The expected insolvency of the Medicare Hospital Insurance fund has been pushed back two years, partially due to slower-than-expected spending growth in 2012.
The expected insolvency of the Medicare Hospital Insurance (HI) fund has been pushed back two years, according to a new report.
The annual report of the Social Security and Medicare trustees revealed that the Medicare fund will be depleted by 2026, instead of 2024, which was projected last year. The trustees report that HI expenditures were lower than expected in 2012, but new estimates project that they will grow more rapidly after 2014.
While the trustees credited some of the slowdown in Medicare spending growth to the Affordable Care Act, they did not specify just how much ACA provisions were responsible for.
“This is meaningful, but two years, I don’t think anyone should get too excited,” Marilyn Moon, senior vice president at the American Institutes for Research, told Bloomberg.
The trustees expect that HI tax income and other revenues will fall short of the funds expenditures in most future years. If Medicare continues on its current course, then its spending will represent roughly 9.8% of GDP in 2087, they wrote.
However, the American Hospital Association's president and chief executive officer, Rich Umbdenstock, said that association is very pleased with the fact that the trust fund solvency has been extended by two more years.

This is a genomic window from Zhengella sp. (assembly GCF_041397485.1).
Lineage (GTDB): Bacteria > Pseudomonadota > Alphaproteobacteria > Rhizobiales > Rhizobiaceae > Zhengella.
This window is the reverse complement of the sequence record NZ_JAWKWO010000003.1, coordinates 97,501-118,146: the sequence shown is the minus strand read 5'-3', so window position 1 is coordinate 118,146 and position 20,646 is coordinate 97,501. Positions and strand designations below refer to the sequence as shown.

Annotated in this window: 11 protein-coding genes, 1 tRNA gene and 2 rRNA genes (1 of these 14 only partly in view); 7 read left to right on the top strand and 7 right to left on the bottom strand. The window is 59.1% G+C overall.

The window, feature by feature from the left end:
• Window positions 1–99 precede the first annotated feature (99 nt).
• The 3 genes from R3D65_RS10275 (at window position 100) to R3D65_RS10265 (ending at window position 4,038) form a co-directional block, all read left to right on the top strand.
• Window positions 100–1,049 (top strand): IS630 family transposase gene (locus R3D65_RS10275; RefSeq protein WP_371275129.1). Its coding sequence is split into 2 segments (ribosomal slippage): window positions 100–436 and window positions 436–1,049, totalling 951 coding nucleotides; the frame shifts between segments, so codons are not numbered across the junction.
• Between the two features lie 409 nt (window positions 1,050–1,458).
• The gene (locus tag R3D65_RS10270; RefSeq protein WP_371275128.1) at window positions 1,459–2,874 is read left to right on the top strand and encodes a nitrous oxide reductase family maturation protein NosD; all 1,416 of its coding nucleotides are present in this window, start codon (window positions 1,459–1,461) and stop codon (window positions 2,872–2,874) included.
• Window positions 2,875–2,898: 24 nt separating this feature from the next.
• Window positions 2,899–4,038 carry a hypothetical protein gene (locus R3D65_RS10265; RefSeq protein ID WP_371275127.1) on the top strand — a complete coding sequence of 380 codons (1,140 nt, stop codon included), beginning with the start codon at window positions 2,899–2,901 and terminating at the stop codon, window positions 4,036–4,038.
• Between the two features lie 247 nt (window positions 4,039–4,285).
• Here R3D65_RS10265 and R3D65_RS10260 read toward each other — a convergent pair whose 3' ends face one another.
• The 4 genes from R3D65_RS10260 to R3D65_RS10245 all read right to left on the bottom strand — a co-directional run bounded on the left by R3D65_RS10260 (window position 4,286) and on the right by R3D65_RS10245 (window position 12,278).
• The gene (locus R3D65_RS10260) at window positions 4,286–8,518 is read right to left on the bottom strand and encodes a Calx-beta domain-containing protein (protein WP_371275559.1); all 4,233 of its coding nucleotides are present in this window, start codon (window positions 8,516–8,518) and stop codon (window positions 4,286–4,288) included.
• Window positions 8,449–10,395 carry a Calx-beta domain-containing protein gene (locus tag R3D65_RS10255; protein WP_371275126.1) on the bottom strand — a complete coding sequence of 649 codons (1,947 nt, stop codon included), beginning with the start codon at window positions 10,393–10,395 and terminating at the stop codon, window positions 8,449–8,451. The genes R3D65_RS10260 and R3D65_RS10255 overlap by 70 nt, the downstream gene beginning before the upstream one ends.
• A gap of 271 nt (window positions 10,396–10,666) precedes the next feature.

"America’s hospitals will continue our efforts to decrease the cost of caring while providing the best quality health care for all patients," he said in a statement.
The AARP released a statement from Executive Vice President Nancy LeaMond saying that there are ways to address Medicare's financial challenges without cutting benefits or asking seniors to pay more.
"We can reduce costs and find significant savings in Medicare throughout the health care system through responsible solutions rather than harmful cuts," LeaMond said in a statement. "For example by improving coordination of care and the use of technology, clamping down on high drug prices, reducing unnecessary services and other wasteful spending, and eliminating fraud, and abuse, we can improve our health care system as a whole while saving money in Medicare."
The financial outlook for Medicare is incredibly uncertain. For instance, the trustees’ report assumes that Medicare payment rates for physicians will be reduced by almost 25% at the beginning of 2014 because of the sustainable growth rate. However, Congress has overridden the reduction every year.
The status on Social Security funds was also released today, showing no change. Social Security funds are still projected to be depleted by 2033.